Latest in Aapl

Image credit:

On Apple's $40 billion, and the question of dividends

David Winograd

AAPL has been hitting new highs just about every day. Yesterday the stock price hit an intra-day high of $230.20, a lofty height indeed. We pointed out earlier that Apple now has the fourth largest market cap of any publicly traded domestic company, so maybe it's time to revisit the question of Apple declaring dividends on its stock.

Apple has not declared a dividend since December of 1995. After the last shareholder meeting, Steve Jobs stated that the money was best left in the bank so there would be no question of loans if something big was to be bought. "The cash in the bank gives us tremendous flexibility," explained Steve.

The Motley Fool makes an interesting case in favor of dividends. Apple has no history of massive acquisitions, and keeping $40 billion around for just that reason sounds less than reasonable. A case is also made for keeping the money as preparation for the next big recession. This doesn't seem to hold much water, however, since analysts predict that Apple will grow by 18% per year for the next five years. That should provide more than enough cash, predicting that Apple will report net income of around $21 billion in 2014.

Of course, predictions are often wrong, but Apple has been excellent when it comes to beating expected earnings numbers for some time. 77% of informal Motley Fool poll respondents think that Apple should declare dividends. After all, that cash is really owned by the stockholders and it seems that a good number of them would like to get some of it back.

Read on for another view.

Some contrary opinions were voiced on CNN Money. One reason cited for issuing no dividends is to keep the Apple legal war chest fat, since Apple has a history of being litigious. That seems reasonable, but then again, $40 billion is well over the amount Apple would need to pay for endless lawyers.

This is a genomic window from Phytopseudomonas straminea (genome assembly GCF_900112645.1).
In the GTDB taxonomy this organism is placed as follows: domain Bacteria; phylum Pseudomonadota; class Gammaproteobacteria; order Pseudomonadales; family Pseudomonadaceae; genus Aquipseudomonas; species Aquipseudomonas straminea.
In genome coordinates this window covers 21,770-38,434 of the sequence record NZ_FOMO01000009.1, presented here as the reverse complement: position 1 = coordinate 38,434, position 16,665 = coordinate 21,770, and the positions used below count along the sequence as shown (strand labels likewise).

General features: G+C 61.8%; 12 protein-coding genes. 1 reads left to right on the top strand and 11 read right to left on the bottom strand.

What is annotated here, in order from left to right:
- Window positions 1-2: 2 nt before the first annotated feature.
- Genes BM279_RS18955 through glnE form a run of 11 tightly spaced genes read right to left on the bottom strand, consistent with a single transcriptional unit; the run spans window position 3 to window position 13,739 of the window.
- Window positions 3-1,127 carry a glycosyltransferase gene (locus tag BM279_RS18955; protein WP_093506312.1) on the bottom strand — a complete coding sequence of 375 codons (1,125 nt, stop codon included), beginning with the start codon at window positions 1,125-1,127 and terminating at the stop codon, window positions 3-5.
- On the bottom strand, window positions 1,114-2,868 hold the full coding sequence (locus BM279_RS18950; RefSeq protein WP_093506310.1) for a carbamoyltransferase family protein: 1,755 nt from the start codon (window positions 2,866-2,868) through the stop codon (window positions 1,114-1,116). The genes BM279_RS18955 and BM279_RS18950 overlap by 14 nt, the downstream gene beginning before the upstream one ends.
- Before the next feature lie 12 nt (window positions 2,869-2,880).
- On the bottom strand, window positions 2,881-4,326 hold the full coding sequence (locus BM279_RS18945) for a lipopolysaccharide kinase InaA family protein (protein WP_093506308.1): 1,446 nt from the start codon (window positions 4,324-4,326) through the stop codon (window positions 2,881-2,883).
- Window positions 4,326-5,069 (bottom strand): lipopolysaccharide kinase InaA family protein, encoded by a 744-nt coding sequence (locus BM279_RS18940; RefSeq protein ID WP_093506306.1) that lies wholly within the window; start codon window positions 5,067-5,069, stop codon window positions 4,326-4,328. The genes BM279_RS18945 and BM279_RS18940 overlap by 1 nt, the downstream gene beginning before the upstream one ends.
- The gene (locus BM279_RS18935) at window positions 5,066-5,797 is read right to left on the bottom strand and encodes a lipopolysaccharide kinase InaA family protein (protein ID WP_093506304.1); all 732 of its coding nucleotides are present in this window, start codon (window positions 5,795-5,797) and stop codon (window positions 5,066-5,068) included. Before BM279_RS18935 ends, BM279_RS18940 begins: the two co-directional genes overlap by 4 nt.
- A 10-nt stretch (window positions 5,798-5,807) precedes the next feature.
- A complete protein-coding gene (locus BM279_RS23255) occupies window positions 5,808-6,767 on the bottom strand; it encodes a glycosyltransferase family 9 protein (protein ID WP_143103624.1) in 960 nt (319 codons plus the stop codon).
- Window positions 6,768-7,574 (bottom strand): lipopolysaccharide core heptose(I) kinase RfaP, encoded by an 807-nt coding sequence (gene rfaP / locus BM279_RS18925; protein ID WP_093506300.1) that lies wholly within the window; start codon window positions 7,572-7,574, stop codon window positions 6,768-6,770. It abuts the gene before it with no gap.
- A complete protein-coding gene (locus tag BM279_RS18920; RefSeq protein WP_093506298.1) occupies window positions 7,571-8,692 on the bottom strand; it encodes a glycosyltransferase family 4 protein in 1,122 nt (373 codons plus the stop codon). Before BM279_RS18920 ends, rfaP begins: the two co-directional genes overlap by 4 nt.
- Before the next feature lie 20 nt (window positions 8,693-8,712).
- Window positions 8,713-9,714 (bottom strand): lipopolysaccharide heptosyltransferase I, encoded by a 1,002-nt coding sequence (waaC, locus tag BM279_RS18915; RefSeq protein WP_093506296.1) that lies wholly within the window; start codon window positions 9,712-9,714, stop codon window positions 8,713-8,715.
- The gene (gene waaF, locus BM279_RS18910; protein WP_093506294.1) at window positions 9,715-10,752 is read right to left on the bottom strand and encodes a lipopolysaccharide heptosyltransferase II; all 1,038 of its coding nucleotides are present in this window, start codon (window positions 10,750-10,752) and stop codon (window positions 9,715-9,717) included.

With huge amounts of cash at its disposal, Apple can tie up the best component prices. Due to the success of the iPod and iPhone, Apple has become the biggest customer for flash memory in the industry, and to get the best prices the company often pre-pays vendors, as it did with Samsung last summer with a half billion dollar order. Another reason is real estate: Apple has spoken about building a second Cupertino campus which, if it happens, won't be cheap. Also not cheap is the plan to open 25 stores in China over the next two years along with the other stores planned around the world.

As a long time AAPL owner, my take on it is fairly simple: If it ain't broke, don't fix it. Not declaring a dividend certainly hasn't hurt Apple one bit. It sure hasn't restrained investors from buying the stock, and so issuing dividends doesn't seem to be an incentive for getting the stock sold. But the worst reason I can think of for declaring dividends is that that by doing so, the value of my stock will be diluted, thereby making it worth less. It is true that after a dividend, everyone still owns the same percentage of the company they started with, but that percentage is worth less.

I bought AAPL when dividends were declared, but that didn't enter into my decision to buy. When dividend distribution was stopped, it didn't faze me one bit, since I bought for growth, not periodic income, and that strategy has paid off handsomely. If Steve and the board feel more comfortable rolling around in money, that's just fine with me. I don't see any positive outcome of declaring dividends at this point. If you see differently, please let us know in the comments.

From around the web

ear iconeye icontext filevr